I’ve discussed this issue in past, but it bears repeating. I recently posted a quote attributed to South African doctor, Dr. Timothy Noakes, who declared that “If all diabetics adopted a low carbohydrate, high fat diet, it’s been estimated that 6 pharmaceutical companies would go out of business tomorrow.”
I’m not sure if Dr. Noakes actually said this. But I nonetheless love it because it makes the point that type 2 diabetes is a man-made disease that is reversible in the majority. I’ve done it many, many times. There are several clinical trials demonstrating this, as well, even though the everyday practicing physician continues to believe that, once you are a type 2 diabetic, you are a type 2 diabetic for life.
But it surprised me at how many commenters to this Facebook post made statements like “Yeah, well, you’ll die of high cholesterol and heart disease.”
So let’s set the record straight. But rather than repeat the arguments I’ve made here in the Wheat Belly Blog a number of times, as well as in my Wheat Belly Total Health or Undoctored books, I shall provide links to relevant conversations I’ve posted in past. A few important statements:
- Cholesterol does not cause heart disease. Cholesterol is a crude and outdated marker for the lipoprotein particles in the bloodstream that cause heart disease. We have been able to obtain detailed lipoprotein analyses for over 25 years. The results obtained via more detailed lipoprotein testing make it obvious that the factors that cause heart disease have nothing to do with fat intake or cholesterol; the results make it obvious that carbs and sugars provoke small LDL particles, VLDL particles, and other abnormalities that cause heart disease. In other words, the solution is nutritional, not drugs. But that would not serve the pharmaceutical industry well, so this insight goes essentially ignored. See this extended discussion about small LDL particles and its unique behavior that explains why it is a potent cause for coronary atherosclerosis and heart attacks. Because your doctor likely drinks the Big Pharma Kool-Aid, you may have to achieve this on your own, but you will soon appreciate that the results are dramatically superior to taking statin drugs and cutting dietary fat.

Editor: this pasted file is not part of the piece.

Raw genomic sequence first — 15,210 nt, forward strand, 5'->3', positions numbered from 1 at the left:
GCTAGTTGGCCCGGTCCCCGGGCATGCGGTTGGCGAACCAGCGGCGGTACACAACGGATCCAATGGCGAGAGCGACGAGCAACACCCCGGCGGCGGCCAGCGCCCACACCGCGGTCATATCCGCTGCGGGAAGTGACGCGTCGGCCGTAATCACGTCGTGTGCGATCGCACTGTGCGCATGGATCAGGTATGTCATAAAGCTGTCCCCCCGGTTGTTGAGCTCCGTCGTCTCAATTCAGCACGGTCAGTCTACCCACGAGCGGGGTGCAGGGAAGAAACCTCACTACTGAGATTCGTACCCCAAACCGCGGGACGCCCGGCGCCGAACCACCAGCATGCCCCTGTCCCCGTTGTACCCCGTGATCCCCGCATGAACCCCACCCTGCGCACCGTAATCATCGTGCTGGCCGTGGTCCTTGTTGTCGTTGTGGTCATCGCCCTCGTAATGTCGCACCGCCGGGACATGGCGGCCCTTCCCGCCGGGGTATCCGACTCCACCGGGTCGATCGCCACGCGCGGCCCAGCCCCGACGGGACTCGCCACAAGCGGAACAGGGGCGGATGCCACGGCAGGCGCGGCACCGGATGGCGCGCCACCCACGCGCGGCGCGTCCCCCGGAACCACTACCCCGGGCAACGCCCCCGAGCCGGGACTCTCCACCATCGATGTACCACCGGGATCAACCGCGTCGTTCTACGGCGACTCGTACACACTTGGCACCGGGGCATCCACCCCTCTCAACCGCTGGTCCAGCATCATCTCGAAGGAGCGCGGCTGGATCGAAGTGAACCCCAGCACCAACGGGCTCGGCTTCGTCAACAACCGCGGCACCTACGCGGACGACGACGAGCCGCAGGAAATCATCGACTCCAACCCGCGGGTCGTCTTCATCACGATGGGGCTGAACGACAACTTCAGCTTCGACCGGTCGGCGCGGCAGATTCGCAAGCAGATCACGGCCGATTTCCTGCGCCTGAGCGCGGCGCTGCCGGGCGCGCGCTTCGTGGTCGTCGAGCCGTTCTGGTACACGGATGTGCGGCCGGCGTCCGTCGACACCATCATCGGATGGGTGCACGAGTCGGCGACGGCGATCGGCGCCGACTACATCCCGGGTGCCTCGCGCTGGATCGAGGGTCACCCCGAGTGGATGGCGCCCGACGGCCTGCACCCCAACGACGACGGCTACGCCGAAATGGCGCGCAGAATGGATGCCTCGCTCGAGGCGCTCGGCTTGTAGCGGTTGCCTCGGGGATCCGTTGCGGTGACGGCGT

- Total fat and saturated fat do indeed increase LDL and total cholesterol values—but who cares? If you were to observe lipoproteins instead (e.g., via NMR lipoprotein analysis, as I have done for 20+ years) and tracked small LDL particles, large LDL particles, VLDL particles, HDL particles, etc., you would see that total and small LDL particles can indeed rise with fat consumption—but only if their formation is initially triggered by carb and sugar consumption. The solution is therefore not to reduce or avoid fat; the solution is to minimize exposure to carbs and sugars that initiate the process and to address insulin resistance that makes these issues worse. Once carbs and sugars are minimized, fat consumption has hardly any effect on lipoproteins, even if total and LDL cholesterol go up—you know, the numbers we ignore.